Friday, April 28, 2017

Lazer Blows the Lid Off an excerpt from "UFO FAQ" by David J Hogan

Who is Bob Lazar? In the UFO community he is either a hero or a hoaxer. In the book "UFO FAQ" by David J Hogan, you get quite the detailed historical account as to who he is.

The following excerpt is from  the book "UFO FAQ" by David J Hogan. You can purchase it here.

In the late 1980s, a Nevada man named Robert Scott Lazar owned a photo lab that developed pictures for real estate agents and appraisers. Lazer was technologically clever, having installed a small jet engine in a Honda CR-X sport coupe, and executing similar work on a dragster. He confessed to a friend, Gene Huff, that photo work bored him, particularly because he had worked as a physicist in Area 51's S4 section, a top-secret underground facility. Lazar claimed he had won the job because famed physicist Edward Teller, who had seen Lazar's resume, recommended him.

According to Lazar, the Spartan S4 complex was located underground at the east end of Papoose Lake, a dry bed located about ten miles southwest of the main Area 51 facility. Lazar was just twenty-four years old at the time, a reedy fellow with a ready smile, who identified himself as a scientist. In the course of his duties at S4, Lazar explained, he became privy to information about what he called an "anti-gravity reactor," a fantastic device that figured in top-secret Area 51 study of propulsion systems. Lazar assumed that the reactor was of human design, and then altered his opinion after being allowed to study nine alien spaceships kept in an underground hangar. (The precise nature of the security rating that cleared Lazar to see the ships remains a little hazy.)

Lazar also described a small, gray extraterrestrial he happened to glimpse in a room as Lazar was escorted along an S4 hallway by security men. (In 1995, Atari released Area 51, a video-arcade game in which a Strategic Tactical Advanced Alien Response team—STAAR—fights to round up escaped ETs.) 

The ships studied by Lazar and others utilized antigravity propulsion that made use of a so-called "Element 115," an element that does not exist on Earth. This Element 115 is—and is not—related to the Periodic Table's Element 115, Ununpentium (Uup), an artificial element lacking stable isotopes. The 115 described by Lazar is dramatically more stable—and thus more useful—than the 115 that is presently known. 

After becoming aware of Element 115's potential for propulsion, Lazar was brought onto Project Galileo, a carefully guarded government project that reverse-engineered the nine ships. One early success was the fabrication of five hundred pounds of Element 115. Lazar claimed that the United States would shortly have access to practical antigravity technology.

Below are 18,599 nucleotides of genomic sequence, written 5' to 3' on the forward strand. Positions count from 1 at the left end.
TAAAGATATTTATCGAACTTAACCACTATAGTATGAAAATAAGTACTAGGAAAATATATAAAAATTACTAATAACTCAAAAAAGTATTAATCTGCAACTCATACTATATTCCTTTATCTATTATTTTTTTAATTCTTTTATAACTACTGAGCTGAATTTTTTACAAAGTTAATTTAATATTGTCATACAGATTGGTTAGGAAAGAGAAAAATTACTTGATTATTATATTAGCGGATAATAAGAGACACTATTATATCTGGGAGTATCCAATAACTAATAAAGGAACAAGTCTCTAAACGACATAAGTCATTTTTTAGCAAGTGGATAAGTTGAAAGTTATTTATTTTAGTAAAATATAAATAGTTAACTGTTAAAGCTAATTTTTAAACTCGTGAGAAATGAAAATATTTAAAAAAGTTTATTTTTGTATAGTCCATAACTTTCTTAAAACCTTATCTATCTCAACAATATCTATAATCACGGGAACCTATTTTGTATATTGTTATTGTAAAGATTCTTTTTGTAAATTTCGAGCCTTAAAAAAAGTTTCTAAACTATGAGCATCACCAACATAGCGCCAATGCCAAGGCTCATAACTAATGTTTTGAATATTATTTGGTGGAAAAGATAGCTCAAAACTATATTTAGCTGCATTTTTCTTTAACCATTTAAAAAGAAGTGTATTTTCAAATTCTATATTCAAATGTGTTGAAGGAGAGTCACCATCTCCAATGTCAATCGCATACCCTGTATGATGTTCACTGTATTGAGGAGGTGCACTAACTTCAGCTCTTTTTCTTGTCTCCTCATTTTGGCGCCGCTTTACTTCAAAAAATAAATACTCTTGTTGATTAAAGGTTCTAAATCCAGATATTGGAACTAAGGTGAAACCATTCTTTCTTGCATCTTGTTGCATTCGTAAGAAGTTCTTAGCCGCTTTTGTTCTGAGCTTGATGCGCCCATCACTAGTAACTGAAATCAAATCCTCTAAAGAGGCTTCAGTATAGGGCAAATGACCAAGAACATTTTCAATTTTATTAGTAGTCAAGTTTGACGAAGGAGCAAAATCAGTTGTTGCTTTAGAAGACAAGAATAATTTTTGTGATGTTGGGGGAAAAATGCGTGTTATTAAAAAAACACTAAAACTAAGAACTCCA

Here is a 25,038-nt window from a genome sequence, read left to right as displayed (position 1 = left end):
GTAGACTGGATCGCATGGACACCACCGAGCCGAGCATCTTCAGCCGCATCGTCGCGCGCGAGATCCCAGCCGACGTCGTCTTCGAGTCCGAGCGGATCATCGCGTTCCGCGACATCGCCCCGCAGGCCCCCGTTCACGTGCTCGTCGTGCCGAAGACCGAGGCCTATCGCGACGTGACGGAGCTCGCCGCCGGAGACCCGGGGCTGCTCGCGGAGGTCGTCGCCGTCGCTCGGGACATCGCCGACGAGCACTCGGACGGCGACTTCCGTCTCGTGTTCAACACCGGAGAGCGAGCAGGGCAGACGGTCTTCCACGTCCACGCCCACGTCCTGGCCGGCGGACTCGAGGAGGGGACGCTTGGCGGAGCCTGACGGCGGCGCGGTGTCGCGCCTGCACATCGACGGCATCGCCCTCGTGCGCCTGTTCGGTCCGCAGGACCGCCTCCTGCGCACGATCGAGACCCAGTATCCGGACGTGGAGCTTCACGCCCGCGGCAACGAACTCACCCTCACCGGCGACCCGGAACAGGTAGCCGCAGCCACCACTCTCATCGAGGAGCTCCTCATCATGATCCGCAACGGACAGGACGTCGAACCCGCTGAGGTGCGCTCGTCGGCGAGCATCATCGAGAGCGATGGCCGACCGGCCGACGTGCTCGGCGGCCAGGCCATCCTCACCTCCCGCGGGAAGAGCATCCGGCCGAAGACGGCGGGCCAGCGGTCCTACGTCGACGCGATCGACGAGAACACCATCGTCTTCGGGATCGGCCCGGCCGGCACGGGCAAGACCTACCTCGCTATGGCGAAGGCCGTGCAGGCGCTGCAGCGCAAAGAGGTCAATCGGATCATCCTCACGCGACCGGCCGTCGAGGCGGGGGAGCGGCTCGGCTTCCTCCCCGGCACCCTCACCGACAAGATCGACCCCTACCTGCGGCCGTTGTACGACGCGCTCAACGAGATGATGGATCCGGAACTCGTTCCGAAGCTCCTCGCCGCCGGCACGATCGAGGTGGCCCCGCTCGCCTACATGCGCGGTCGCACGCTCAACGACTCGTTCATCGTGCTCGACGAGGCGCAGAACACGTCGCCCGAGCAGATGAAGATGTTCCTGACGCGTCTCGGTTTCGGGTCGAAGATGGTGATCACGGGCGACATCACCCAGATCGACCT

Lazar and Luff drove to Groom Lake in the spring of 1989 to secretly photograph test flights of the discs that Lazar had helped reverse-engineer. During the pair's second expedition, Area 51 security men discovered them and escorted their car from government land. Lazar was subsequently reprimanded; that black mark, plus officials' fear that Lazar's emotional equilibrium was imperiled by his wife's infidelity, caused Lazar to be stripped of his security clearance. 

During these years, Lazar married and divorced twice, scrimmaged with the IRS, twice declared bankruptcy, and invested in The Honeysuckle Ranch, a legal Reno brothel. 

In November 1989, Lazar contacted George Knapp, a reporter with Las Vegas TV station KLAS. Lazar claimed sensational inside information about the S4 group. Knapp, intrigued, gave Lazar airtime. Lazar's claims went over well with the KLAS audience, and made good copy for Nevada newspapers. After the story jumped to the wire services and went national, journalists grew curious about Lazar's job title and credentials; unfortunately, those were as hazy as Lazar's

security clearance, and even his educational background was called into question: Lazar claimed to have studied at Cal State Northridge, Cal Tech, and MIT, but none of those schools have a record of him. 

Lazar's brain kicked into a higher gear. He became convinced that his phone was bugged, and that agents followed him as he went about his daily activities. A security official who asked Lazar to meet him at a casino showed up, but failed to acknowledge Lazar's presence. Lazar readily identified government security men stationed around the room. 

In 1991, Lazar overlooked or ignored local law when he installed a computer system in a Clark County, Nevada, brothel (not The Honeysuckle Ranch) where he was a regular client. (Friend George Huff recalls that Lazar simply repaired "a stereo or something like that.") Although some Nevada counties allowed legalized prostitution, Clark County was not one of them. Lazar was arrested, convicted of pandering, and placed on three years' probation (some sources say six months). 

What to make of all this? Details of Lazar's background, as well as some iffy science, will encourage many to doubt his claims. But if his accounts form a hoax, Lazar would probably have pursued them more aggressively, and profited more. Although he has appeared in eight television documentaries made between 1990 and 2015 (Dreamland: Area 51 [1996] is the best known), payment for such participation by non-celebrities is negligible. Notable only within the UFO community, Lazar soldiers on, lecturing to believers and skeptics alike.

From the book "UFO FAQ" by David J Hogan. You can purchase it here.

1 comment:

  1. Hello, Crypto,

    Thanks for running the excerpt from my UFO FAQ. Mr. Lazar is one of the more intriguing figures I discuss. He fascinates me.